Data is flowing over the unsecured public data highway, so security is critical, particularly as more workers switch to remote and mobile work. Infrastructure and applications are exposed to the outside world. At this point in the cloud evolution, most new cloud 2.0 applications are architected specifically for the cloud. This means that the performance and response time is higher than the first generation of cloud applications, which were just old client/server applications retrofitted with web interfaces. Around 2013, Moore’s Law started to run into the constraints of the laws of physics. Approaching very small size, transistors are less reliable. Consumers of computing power have enjoyed riding the wave of inexpensive computing power in increasingly smaller devices.
Best practices mean different things to different people and organizations. This series of articles will focus on the major best practices applicable across all types of data centers, including enterprise, colocation, and internet facilities. We will review codes, design standards, and operational standards. We will discuss best practices with respect to facility conceptual design, space planning, building construction, and physical security, as well as mechanical, electrical, plumbing, and fire protection. Facility operations, maintenance, and procedures will be the final topics for the series. Following appropriate codes and standards would seem to be an obvious direction when designing new or upgrading an existing data center.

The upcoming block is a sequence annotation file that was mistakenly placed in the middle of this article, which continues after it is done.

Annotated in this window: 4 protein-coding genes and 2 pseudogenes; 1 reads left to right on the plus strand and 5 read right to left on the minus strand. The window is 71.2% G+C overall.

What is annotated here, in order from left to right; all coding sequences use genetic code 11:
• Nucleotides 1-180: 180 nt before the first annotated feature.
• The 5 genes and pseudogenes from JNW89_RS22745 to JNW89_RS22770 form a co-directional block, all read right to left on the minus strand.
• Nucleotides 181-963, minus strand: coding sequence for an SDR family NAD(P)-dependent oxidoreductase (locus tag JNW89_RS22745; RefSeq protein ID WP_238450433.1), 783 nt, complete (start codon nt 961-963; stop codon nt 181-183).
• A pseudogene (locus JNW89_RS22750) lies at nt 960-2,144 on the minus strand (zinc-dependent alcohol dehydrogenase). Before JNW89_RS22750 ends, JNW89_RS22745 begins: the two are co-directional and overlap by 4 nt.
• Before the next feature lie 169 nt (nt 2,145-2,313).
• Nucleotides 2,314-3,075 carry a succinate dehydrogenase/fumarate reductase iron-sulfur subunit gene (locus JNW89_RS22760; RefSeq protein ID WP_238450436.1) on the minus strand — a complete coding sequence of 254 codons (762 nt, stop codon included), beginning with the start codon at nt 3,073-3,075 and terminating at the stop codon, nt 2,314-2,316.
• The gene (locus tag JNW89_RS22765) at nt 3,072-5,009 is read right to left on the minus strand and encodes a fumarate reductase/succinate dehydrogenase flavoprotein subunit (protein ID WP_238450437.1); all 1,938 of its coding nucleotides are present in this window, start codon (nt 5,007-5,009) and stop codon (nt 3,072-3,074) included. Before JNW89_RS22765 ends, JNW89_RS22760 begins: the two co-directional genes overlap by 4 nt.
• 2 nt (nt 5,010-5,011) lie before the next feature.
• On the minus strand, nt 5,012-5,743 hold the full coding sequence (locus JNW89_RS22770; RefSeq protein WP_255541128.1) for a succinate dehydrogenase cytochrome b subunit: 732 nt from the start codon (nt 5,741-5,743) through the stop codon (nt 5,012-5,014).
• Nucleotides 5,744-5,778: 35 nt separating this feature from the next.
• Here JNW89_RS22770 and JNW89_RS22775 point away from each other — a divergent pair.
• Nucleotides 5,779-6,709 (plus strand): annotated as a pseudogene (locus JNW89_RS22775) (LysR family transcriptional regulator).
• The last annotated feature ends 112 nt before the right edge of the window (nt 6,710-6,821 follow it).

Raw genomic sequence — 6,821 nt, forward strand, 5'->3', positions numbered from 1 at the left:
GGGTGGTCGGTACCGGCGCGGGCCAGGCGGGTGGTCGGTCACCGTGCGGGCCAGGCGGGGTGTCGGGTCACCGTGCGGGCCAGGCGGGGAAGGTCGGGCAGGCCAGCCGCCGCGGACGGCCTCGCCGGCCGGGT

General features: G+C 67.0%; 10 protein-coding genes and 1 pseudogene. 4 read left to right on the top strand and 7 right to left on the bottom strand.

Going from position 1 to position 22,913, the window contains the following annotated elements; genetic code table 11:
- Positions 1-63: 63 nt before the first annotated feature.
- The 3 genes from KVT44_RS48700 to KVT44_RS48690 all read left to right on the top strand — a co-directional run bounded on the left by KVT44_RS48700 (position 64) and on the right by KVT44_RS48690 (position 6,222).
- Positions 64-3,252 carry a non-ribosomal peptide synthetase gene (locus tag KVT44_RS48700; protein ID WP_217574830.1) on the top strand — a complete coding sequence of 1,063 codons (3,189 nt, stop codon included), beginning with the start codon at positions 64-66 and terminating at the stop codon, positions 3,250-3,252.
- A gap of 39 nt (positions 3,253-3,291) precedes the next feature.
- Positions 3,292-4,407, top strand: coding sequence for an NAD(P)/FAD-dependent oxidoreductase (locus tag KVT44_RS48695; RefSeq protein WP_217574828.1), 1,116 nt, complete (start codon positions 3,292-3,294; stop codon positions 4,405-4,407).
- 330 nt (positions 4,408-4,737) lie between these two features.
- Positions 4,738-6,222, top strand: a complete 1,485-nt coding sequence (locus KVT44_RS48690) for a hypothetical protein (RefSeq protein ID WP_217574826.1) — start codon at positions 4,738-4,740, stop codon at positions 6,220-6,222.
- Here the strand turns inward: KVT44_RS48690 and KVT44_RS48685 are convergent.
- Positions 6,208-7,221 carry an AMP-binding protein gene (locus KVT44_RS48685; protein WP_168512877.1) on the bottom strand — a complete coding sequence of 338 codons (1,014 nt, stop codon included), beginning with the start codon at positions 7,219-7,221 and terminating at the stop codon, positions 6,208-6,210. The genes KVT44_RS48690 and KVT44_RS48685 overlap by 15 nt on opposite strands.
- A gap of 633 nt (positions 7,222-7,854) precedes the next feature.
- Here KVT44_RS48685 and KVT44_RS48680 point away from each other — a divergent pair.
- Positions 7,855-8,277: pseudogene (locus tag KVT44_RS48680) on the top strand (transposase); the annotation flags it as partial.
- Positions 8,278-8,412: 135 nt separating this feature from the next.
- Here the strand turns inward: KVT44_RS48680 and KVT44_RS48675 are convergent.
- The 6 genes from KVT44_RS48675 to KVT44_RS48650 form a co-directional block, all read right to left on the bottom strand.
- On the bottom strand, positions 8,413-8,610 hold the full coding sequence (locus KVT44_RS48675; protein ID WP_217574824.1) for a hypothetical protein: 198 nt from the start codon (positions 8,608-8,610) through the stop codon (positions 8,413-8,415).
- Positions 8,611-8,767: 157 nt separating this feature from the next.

IBM's adoption of Design Thinking is important for the company's sheer market heft, but there is another reason, said Coleman. "IBM exists in the gap between the reality of a situation ('We've always succeeded this way.') and what could be," he said. "Design Thinkers say, 'Sure, that's great, but I have a vision," Coleman said. "Most people fear [a vision] because there's risk involved." He said that if Design Thinking succeeds at IBM, a company that for decades has typified how big business in the US works, large numbers of companies will likely follow suit. Indeed, IBM's Cutler said the company gives tours of its studio in Austin three times a week. Pushback still happens among employees and customers, of course. "Anytime something smells like a new process," Cutler admitted, some people are going to get defensive.